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IBM WebSphere - Name space bindings

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To understand how a name space binding works in WebSphere, let's consider a scenario where an application will be deployed to a few different WebSphere application servers, where one application server is being used for development (dev), one is used for integration testing (int), and one is used for production (prod).


If the app has markup that is environment specific, this creates challenges and introduces risk, as the markup of the application would need to be modified for each environment. For example, the below markup includes "dev" for the development environment. 

private String username = "dev_username";
private String password = "dev_password";
private String jdbc     = "jdbc:mysql://"; 


Instead of putting environment specific markup in the app, there are a few options to consider. One option is to create a variable in the application server that contains the application. This is a really good approach when the variable is unique to a single application server in the WebSphere cell.


However, this approach doesn't make much sense when you have numerous application servers, since each application server maintains it's own set of variables. In this design, you could easily end up with identical variables across multiple application servers.


Fortunately, IBM accounted for this challenge. What you can do is to create a name space binding at the cell scope, so that all of the application servers and applications in the cell can use the name space binding. A name space binding is like a variable, in that it is a key-value pair that can be used in a Java app to return a string.


It is also noteworthy that a properties file could be used, but it usually does not make much sense to use a properties file, since WebSphere can take care of this using variables or name space binding. Additionally, less markup is needed in the Java app when using WebSphere variables or name space binding.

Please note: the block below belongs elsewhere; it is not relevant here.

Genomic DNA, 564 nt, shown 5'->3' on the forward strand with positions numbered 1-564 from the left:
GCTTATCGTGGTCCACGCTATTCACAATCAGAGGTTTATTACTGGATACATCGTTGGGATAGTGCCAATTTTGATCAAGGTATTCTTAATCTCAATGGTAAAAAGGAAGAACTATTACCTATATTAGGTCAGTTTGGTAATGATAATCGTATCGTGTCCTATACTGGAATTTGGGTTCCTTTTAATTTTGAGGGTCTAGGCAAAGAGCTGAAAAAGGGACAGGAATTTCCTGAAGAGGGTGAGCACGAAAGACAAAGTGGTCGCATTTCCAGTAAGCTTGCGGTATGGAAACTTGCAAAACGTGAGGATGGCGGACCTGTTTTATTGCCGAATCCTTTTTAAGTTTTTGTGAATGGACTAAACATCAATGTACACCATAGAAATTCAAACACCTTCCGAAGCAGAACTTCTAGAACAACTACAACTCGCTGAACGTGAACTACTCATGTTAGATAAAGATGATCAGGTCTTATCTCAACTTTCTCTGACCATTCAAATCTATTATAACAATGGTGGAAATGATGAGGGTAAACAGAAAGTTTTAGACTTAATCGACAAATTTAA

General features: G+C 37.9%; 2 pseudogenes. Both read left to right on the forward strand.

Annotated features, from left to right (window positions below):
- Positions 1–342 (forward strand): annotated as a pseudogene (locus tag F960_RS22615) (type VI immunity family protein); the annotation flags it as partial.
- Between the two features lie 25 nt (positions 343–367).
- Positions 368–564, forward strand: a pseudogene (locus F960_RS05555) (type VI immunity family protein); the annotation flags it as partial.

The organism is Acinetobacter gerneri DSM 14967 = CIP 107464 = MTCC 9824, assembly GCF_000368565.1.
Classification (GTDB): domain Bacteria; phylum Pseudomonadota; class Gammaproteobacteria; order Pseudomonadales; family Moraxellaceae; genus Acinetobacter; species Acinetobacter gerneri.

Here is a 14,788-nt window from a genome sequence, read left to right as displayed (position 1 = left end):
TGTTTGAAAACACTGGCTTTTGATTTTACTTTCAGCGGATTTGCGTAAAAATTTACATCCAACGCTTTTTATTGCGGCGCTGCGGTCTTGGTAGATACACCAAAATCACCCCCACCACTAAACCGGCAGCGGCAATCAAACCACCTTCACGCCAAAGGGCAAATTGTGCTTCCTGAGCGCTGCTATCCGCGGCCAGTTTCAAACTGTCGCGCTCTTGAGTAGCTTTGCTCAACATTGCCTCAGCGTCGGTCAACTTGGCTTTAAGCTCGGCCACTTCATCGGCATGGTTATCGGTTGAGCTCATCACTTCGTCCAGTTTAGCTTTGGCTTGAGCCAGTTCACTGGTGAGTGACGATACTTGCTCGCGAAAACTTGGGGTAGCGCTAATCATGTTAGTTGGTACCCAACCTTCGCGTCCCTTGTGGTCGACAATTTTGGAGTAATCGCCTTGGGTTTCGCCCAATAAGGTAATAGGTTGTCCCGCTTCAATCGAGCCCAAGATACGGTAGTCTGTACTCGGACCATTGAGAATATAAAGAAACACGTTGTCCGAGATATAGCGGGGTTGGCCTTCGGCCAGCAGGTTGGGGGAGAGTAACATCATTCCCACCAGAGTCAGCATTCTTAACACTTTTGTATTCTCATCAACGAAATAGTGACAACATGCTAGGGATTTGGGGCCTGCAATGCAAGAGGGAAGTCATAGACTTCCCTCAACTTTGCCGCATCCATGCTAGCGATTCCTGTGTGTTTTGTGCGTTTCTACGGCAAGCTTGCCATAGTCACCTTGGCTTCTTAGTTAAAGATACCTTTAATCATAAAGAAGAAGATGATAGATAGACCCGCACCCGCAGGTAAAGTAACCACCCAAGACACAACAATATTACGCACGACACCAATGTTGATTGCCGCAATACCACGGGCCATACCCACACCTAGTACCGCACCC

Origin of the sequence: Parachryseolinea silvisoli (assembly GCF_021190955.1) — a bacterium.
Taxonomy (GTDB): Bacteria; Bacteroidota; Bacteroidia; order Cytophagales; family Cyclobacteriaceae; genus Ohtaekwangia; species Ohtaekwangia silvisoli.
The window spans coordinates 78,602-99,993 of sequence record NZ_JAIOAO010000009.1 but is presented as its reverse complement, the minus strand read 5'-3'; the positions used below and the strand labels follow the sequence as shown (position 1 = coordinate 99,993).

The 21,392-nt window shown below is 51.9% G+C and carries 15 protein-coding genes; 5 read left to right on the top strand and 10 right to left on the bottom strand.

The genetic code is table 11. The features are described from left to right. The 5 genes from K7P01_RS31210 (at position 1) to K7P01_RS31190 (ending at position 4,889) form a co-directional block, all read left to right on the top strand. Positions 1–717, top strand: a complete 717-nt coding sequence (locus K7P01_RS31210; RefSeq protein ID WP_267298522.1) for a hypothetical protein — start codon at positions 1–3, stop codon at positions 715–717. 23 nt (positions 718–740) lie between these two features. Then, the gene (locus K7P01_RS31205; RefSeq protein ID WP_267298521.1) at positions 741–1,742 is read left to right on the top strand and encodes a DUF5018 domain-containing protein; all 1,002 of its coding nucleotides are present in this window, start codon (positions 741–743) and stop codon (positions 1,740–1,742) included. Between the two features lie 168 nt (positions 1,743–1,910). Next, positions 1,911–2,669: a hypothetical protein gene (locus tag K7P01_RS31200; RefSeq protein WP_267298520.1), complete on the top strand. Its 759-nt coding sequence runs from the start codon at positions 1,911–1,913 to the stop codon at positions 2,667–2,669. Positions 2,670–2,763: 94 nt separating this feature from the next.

Create a name space binding

  1. In the WebSphere admin console, expand Environment > Naming, and select Name space bindings.
  2. Select a scope for the name space binding.
  3. Select New.
  4. Select String or EJB or CORBA or Indirect and select Next. In this tutorial, String is selected.
  5. For Binding Identifier and Name in name space relative to lookup name prefix 'cell/persistent/', enter a key (Greeting in this example).
  6. For String value, enter a value (Hello World in this example).
  7. Select Next.
  8. Select Finish.
  9. Select Save.


In this example, a name space binding named Greeting with a value of Hello World was created.


Restart the JVMs that contain the application that will use the name space binding. Once this is done, you shouldn't need to restart the JVMs again, as changes to the name space binding value will happen dynamically. In other words, if you change the value to "Greetings Earth", the applications using the name space binding will start to use "Greetings Earth" instead of "Hello World".

The name space bindings will be stored in the namebinding.xml file, which is located at ${was_install_root}/profiles/your_profile/config/cells/your_cell/namebinding.xml.

~]# cat namebindings.xml
<namebinding:String name="Greeting" value="Hello World" />


You should now be able to use the name space binding in your Java app. In this example, a string object called "sayHi" is created, and the object will obtain the value associated with the Greeting key (Hello World).

InitialContext ctx = new InitialContext();
String sayHi = (String)ctx.lookup("cell/persistent/Greeting");


The Hello World value can then be printed.

print sayHi;



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